Background: Lee County delegate Jim Womack attended the 2016 NCGOP Convention. As with the past two state conventions, the agenda and program were tediously protracted, with little actual business being accomplished. Credentialing was painfully slow and many delegates departed the convention hall out of disgust with the procedural problems and perceived manipulations of the central governing body. Peaceful protests were sprouting up all across the convention hall.
The Allegation: Jim Womack was one of about a dozen people alleged to have worn paper bags on their heads during certain periods of the 2016 convention.
The Truth: Delegate Jim Womack and about a dozen other grass roots activists did indeed wear paper sacks on their heads in peaceful protest each time the convention chairman or central committee staff were perceived to be manipulating the proceedings to disadvantage grass roots candidates running for office, or when resolutions and platform changes were being suppressed. Rather than leave the convention hall in disgust, Womack and others chose instead to demonstrate their dissatisfaction with convention dysfunction, disorganization, and manipulation by wearing a paper sack on their heads. This was a much more constructive and less disruptive means of showing disagreement than by leaving the hall and losing the ability to vote on important convention matters.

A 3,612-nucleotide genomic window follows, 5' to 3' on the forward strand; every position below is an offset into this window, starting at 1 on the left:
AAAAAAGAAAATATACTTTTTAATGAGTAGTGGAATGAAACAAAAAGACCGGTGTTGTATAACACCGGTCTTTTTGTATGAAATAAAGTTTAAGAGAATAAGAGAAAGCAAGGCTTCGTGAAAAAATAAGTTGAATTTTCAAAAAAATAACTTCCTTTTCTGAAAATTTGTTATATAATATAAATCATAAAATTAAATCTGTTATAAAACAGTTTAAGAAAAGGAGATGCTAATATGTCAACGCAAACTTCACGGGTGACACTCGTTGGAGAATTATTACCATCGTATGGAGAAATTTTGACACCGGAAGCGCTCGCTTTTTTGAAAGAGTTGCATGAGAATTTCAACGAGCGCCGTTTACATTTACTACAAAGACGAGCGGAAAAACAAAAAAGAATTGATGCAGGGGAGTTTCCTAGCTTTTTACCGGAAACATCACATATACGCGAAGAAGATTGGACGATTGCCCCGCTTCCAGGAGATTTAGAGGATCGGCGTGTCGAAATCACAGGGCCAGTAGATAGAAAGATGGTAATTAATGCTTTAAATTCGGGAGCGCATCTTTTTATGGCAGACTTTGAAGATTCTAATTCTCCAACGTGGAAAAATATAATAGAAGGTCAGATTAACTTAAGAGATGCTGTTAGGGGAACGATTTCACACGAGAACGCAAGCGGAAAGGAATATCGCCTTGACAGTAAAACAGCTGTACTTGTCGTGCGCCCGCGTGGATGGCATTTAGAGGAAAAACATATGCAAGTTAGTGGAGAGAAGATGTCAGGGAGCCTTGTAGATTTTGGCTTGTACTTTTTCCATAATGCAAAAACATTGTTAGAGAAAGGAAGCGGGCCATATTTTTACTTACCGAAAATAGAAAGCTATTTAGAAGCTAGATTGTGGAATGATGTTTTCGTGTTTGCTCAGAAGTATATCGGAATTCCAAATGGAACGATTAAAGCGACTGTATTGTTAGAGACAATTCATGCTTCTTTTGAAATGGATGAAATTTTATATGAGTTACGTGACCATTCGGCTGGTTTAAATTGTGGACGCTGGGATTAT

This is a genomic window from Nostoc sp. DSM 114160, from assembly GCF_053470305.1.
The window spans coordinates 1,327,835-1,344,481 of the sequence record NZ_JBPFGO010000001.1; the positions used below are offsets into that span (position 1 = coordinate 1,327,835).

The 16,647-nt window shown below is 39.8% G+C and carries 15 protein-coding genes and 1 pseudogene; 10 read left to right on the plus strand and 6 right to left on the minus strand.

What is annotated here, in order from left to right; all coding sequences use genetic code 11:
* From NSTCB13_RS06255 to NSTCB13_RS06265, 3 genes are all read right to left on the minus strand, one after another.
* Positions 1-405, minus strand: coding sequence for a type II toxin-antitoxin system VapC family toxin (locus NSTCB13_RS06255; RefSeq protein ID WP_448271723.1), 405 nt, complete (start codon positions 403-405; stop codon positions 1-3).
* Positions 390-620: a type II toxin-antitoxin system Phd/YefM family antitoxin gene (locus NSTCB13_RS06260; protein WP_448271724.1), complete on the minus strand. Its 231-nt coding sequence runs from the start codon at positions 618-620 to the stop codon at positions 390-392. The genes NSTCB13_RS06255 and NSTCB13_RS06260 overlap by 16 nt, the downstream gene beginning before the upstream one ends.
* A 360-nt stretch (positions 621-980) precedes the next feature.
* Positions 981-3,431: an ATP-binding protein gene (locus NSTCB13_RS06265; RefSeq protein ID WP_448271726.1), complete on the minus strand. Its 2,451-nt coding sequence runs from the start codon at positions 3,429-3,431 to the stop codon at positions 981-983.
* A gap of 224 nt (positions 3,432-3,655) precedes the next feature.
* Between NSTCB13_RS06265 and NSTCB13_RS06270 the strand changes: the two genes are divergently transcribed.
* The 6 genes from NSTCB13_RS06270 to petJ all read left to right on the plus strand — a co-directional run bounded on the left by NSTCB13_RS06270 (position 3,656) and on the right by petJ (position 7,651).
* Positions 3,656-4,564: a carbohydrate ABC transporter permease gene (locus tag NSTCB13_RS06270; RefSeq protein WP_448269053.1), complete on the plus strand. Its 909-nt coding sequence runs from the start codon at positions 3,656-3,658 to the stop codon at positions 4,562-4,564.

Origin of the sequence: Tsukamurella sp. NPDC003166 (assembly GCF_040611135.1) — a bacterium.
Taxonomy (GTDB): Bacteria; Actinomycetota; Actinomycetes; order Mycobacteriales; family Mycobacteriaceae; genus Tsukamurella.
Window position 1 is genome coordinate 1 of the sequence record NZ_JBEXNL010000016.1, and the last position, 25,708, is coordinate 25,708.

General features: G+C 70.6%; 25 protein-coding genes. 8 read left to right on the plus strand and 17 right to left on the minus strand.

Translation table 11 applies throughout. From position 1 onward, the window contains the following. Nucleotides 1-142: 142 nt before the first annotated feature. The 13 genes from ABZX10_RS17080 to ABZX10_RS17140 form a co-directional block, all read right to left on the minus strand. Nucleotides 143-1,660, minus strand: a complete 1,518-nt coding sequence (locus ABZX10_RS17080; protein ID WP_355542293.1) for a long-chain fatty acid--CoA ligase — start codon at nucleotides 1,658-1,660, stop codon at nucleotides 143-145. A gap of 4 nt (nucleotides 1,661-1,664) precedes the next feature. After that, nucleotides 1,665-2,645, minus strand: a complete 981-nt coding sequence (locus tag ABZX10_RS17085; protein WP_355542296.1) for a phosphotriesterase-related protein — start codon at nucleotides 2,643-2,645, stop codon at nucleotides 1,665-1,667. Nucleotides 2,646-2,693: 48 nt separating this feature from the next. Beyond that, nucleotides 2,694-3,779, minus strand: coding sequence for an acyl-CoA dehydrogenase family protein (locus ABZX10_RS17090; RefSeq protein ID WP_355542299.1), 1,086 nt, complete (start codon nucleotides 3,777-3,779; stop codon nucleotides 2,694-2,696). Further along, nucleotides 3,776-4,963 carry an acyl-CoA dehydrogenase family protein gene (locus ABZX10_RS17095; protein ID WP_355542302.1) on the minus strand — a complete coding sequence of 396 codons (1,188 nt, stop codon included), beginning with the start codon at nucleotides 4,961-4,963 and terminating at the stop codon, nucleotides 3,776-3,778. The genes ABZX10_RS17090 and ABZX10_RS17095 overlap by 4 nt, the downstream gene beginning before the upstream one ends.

Conclusion: Sports enthusiasts understand the humor and subtle mockery of a franchise’s authority when its fans wear paper sacks on their heads. Such gestures are intended to draw attention to the deficiencies of an organization and its leadership, without being disruptive. So too are political protests of this type. NCGOP members who shell out hundreds of dollars to participate in state conventions have every right to demonstrate their dissatisfaction with party leaders in an organized, orderly and peaceful manner.
Learn more about Jim Womack here.